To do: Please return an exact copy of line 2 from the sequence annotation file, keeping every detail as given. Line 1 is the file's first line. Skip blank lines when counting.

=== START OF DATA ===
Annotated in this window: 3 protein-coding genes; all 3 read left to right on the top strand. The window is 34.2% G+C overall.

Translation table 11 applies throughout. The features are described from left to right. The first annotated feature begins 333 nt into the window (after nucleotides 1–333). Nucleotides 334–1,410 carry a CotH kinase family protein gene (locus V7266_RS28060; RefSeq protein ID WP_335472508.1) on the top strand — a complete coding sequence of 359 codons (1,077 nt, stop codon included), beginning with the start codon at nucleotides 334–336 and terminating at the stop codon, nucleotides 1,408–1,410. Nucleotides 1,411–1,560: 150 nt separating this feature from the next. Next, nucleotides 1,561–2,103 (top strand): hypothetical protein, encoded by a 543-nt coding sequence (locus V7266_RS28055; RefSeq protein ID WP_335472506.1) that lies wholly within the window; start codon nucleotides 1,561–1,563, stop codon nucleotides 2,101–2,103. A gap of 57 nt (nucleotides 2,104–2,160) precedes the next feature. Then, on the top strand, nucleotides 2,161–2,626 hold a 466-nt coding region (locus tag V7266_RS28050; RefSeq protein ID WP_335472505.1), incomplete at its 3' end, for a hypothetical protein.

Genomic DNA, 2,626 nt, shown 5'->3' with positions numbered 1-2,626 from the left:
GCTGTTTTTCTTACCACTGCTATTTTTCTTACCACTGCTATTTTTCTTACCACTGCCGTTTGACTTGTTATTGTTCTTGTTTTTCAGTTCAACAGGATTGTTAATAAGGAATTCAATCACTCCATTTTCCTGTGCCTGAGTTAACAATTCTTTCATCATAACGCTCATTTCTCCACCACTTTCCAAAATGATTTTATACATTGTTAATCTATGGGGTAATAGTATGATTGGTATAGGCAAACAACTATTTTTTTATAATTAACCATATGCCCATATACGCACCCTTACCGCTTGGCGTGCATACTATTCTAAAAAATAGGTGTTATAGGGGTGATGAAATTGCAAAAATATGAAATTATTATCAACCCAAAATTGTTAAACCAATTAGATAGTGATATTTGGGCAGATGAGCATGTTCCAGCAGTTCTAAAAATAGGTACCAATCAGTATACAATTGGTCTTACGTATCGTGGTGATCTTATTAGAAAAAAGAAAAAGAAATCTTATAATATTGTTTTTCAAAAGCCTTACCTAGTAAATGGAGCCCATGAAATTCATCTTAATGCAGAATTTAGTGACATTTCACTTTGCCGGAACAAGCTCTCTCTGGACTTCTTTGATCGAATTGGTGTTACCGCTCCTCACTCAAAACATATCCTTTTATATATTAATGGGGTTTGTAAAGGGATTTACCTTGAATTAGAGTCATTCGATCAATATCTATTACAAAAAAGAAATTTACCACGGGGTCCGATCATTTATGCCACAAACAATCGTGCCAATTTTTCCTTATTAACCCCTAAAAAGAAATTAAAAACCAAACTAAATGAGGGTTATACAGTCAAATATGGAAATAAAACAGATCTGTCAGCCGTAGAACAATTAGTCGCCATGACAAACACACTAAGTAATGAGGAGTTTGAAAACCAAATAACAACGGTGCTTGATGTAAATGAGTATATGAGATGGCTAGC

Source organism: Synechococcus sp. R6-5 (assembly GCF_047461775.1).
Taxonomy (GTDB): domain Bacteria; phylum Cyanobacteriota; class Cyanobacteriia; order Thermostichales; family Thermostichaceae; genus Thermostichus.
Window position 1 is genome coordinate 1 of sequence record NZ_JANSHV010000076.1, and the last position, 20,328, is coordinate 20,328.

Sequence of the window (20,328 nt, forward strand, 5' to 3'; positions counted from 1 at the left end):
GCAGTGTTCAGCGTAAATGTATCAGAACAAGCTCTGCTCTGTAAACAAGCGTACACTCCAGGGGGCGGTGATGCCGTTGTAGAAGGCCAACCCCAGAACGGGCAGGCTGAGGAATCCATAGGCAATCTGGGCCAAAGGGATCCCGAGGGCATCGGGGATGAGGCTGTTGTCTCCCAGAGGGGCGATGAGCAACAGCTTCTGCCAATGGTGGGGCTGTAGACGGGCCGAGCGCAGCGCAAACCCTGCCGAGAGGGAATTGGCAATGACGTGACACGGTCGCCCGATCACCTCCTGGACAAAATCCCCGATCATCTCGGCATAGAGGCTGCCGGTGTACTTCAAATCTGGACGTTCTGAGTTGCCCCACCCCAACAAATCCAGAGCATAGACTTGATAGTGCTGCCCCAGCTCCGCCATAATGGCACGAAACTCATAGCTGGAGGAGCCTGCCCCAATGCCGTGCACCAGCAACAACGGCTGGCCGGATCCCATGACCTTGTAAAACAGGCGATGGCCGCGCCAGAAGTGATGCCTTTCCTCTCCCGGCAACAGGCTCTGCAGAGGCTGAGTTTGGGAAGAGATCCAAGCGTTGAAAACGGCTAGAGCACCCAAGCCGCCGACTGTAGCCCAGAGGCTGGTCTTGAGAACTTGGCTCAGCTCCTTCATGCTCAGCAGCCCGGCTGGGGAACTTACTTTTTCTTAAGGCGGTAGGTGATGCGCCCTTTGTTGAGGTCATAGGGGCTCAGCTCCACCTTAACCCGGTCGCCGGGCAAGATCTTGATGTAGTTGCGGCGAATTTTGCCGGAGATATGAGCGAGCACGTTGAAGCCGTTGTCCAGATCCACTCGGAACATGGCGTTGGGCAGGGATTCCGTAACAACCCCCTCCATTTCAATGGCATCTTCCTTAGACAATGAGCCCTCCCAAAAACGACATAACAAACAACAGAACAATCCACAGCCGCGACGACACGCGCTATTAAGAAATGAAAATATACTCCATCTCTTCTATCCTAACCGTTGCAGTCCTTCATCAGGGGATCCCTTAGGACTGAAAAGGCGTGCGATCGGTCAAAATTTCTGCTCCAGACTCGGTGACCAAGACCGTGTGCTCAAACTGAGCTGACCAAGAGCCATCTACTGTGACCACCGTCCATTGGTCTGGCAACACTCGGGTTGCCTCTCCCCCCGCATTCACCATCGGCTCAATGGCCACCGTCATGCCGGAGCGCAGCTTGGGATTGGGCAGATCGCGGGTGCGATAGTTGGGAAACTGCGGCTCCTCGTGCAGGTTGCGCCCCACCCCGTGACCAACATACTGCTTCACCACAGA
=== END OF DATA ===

Translation table 11 applies throughout. The features are described from left to right. The first annotated feature begins 333 nt into the window (after nucleotides 1–333). Nucleotides 334–1,410 carry a CotH kinase family protein gene (locus V7266_RS28060; RefSeq protein ID WP_335472508.1) on the top strand — a complete coding sequence of 359 codons (1,077 nt, stop codon included), beginning with the start codon at nucleotides 334–336 and terminating at the stop codon, nucleotides 1,408–1,410. Nucleotides 1,411–1,560: 150 nt separating this feature from the next. Next, nucleotides 1,561–2,103 (top strand): hypothetical protein, encoded by a 543-nt coding sequence (locus V7266_RS28055; RefSeq protein ID WP_335472506.1) that lies wholly within the window; start codon nucleotides 1,561–1,563, stop codon nucleotides 2,101–2,103. A gap of 57 nt (nucleotides 2,104–2,160) precedes the next feature. Then, on the top strand, nucleotides 2,161–2,626 hold a 466-nt coding region (locus tag V7266_RS28050; RefSeq protein ID WP_335472505.1), incomplete at its 3' end, for a hypothetical protein.